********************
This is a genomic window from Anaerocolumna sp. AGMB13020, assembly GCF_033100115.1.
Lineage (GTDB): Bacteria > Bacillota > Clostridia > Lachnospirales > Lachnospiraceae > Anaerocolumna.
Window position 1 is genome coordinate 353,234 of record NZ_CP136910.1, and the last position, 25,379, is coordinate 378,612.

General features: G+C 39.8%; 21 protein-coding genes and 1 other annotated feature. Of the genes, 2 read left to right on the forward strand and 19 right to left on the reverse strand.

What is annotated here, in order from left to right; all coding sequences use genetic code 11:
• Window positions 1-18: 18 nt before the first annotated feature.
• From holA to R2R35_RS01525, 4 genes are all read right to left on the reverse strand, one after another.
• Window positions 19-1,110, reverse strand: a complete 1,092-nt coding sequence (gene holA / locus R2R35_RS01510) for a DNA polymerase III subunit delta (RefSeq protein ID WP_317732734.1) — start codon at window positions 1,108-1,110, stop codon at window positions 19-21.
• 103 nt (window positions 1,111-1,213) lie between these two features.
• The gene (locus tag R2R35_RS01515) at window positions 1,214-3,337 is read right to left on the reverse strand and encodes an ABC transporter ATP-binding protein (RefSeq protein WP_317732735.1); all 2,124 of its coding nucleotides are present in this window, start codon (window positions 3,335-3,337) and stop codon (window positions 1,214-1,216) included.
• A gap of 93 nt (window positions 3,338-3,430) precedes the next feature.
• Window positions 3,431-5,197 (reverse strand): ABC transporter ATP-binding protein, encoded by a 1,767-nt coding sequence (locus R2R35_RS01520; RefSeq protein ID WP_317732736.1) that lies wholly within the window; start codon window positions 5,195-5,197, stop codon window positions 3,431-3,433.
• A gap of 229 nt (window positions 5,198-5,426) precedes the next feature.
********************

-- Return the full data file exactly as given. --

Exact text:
This is a genomic window from Anaerocolumna sp. AGMB13020, assembly GCF_033100115.1.
Lineage (GTDB): Bacteria > Bacillota > Clostridia > Lachnospirales > Lachnospiraceae > Anaerocolumna.
Window position 1 is genome coordinate 353,234 of record NZ_CP136910.1, and the last position, 25,379, is coordinate 378,612.

General features: G+C 39.8%; 21 protein-coding genes and 1 other annotated feature. Of the genes, 2 read left to right on the forward strand and 19 right to left on the reverse strand.

What is annotated here, in order from left to right; all coding sequences use genetic code 11:
• Window positions 1-18: 18 nt before the first annotated feature.
• From holA to R2R35_RS01525, 4 genes are all read right to left on the reverse strand, one after another.
• Window positions 19-1,110, reverse strand: a complete 1,092-nt coding sequence (gene holA / locus R2R35_RS01510) for a DNA polymerase III subunit delta (RefSeq protein ID WP_317732734.1) — start codon at window positions 1,108-1,110, stop codon at window positions 19-21.
• 103 nt (window positions 1,111-1,213) lie between these two features.
• The gene (locus tag R2R35_RS01515) at window positions 1,214-3,337 is read right to left on the reverse strand and encodes an ABC transporter ATP-binding protein (RefSeq protein WP_317732735.1); all 2,124 of its coding nucleotides are present in this window, start codon (window positions 3,335-3,337) and stop codon (window positions 1,214-1,216) included.
• A gap of 93 nt (window positions 3,338-3,430) precedes the next feature.
• Window positions 3,431-5,197 (reverse strand): ABC transporter ATP-binding protein, encoded by a 1,767-nt coding sequence (locus R2R35_RS01520; RefSeq protein ID WP_317732736.1) that lies wholly within the window; start codon window positions 5,195-5,197, stop codon window positions 3,431-3,433.
• A gap of 229 nt (window positions 5,198-5,426) precedes the next feature.